As a newcomer to fiction writing (many more years ago now than I care to admit) I studied craft with a wonderful teacher I’ve mentioned here before, Peggy Moss Fielding. Peggy has an uncanny ability to close her eyes as a student reads work aloud, recall nearly word for word the passage, and tell you right away why it will or won’t work. One of the passages I read to her concerned the hero of a novel I was working on, a man who was unsure of what he really wanted out of life. After listening to my work, Peggy said, “This might work in literary fiction, but not in commercial fiction, and certainly not in romance. A romantic hero must have a noble goal and be committed to achieving it.”
That triggered more thinking about both my hero and my heroine, and over the years I’ve boiled the essence of my two main characters down to a few important questions I must answer for myself before I sit down to bring them to life. Here they are:
Heroine: What qualities does she possess that make her likable? A sense of humor? An ability to laugh at herself? A passion for helping others? What is it about her that would make you want her for a friend? What career or job would make her unsympathetic as a heroine?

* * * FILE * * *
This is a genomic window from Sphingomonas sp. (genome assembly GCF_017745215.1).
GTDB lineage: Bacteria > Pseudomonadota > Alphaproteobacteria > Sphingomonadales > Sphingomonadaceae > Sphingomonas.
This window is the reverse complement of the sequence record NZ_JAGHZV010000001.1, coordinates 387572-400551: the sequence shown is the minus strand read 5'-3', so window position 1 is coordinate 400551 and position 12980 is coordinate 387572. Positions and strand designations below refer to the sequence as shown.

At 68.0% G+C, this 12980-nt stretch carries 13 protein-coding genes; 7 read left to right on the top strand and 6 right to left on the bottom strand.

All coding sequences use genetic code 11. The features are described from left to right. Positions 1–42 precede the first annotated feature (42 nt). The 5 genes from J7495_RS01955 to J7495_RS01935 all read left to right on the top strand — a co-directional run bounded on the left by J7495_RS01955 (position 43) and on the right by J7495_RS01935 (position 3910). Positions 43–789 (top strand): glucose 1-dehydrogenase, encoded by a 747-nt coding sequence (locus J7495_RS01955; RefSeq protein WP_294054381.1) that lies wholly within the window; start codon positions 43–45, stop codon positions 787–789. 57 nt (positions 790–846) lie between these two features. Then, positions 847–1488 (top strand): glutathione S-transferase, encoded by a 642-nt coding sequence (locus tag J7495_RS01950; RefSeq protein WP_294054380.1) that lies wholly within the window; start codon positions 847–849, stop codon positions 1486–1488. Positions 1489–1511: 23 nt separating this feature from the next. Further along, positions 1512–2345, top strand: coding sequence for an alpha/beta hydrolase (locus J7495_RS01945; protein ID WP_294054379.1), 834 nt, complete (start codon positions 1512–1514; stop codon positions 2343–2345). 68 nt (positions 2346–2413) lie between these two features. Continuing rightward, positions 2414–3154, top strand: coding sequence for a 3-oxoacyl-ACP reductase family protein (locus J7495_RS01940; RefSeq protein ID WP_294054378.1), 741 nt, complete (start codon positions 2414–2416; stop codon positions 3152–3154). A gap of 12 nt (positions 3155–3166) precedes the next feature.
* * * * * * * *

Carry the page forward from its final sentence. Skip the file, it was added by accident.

Hero: What qualities would make you fall in love with him? Some women prefer the quiet intellectual, others an action-oriented, rugged outdoorsy type. Personally, I’m smitten with lanky, blue- eyed Texans who speak with a soft drawl and who are confident without being arrogant. Other swoon-worthy qualities: a man who can pilot a plane. Order a meal in French. A man who is a sucker for tiny children and big slobbery dogs. A man who is comfortable in his own skin. Your list may be entirely different but you get the idea.
Not that these two people are perfect. To be believable they must have flaws. Flaws that lead to trouble. Otherwise readers won’t care about them. But the trouble must be the result of a noble motive. A man’s business may be close to failure not because of his stupidity, but because he hired his troubled brother out of a sense of familial duty, and the brother has made unwise decisions. Your heroine may be about to lose her job, not because she is incompetent, but because she spread herself too thin covering for a colleague, to the detriment of her own performance.
Imperfections in your hero and heroine not only allow them to grow over the course of the story, but allow your readers to identify with their struggles.
Your turn: What qualities would your ideal hero or heroine possess?